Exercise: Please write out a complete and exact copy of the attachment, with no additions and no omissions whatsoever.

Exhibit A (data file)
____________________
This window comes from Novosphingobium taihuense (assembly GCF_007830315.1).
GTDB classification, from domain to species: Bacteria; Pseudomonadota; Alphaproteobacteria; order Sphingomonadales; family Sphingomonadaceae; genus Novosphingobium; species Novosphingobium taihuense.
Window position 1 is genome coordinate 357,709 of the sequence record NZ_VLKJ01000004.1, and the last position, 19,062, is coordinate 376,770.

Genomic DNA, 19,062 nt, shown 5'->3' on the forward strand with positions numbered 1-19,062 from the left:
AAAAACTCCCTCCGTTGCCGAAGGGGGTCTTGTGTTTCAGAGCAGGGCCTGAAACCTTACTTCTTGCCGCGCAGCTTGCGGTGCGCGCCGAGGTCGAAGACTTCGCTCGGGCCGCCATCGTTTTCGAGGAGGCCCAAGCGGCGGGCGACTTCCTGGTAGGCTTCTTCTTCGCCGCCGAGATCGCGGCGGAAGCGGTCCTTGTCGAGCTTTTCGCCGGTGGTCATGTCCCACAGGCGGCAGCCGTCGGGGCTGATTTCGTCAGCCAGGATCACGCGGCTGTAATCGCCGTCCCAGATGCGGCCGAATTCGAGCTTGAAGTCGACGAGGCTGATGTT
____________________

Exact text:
This window comes from Novosphingobium taihuense (assembly GCF_007830315.1).
GTDB classification, from domain to species: Bacteria; Pseudomonadota; Alphaproteobacteria; order Sphingomonadales; family Sphingomonadaceae; genus Novosphingobium; species Novosphingobium taihuense.
Window position 1 is genome coordinate 357,709 of the sequence record NZ_VLKJ01000004.1, and the last position, 19,062, is coordinate 376,770.

Genomic DNA, 19,062 nt, shown 5'->3' on the forward strand with positions numbered 1-19,062 from the left:
AAAAACTCCCTCCGTTGCCGAAGGGGGTCTTGTGTTTCAGAGCAGGGCCTGAAACCTTACTTCTTGCCGCGCAGCTTGCGGTGCGCGCCGAGGTCGAAGACTTCGCTCGGGCCGCCATCGTTTTCGAGGAGGCCCAAGCGGCGGGCGACTTCCTGGTAGGCTTCTTCTTCGCCGCCGAGATCGCGGCGGAAGCGGTCCTTGTCGAGCTTTTCGCCGGTGGTCATGTCCCACAGGCGGCAGCCGTCGGGGCTGATTTCGTCAGCCAGGATCACGCGGCTGTAATCGCCGTCCCAGATGCGGCCGAATTCGAGCTTGAAGTCGACGAGGCTGATGTT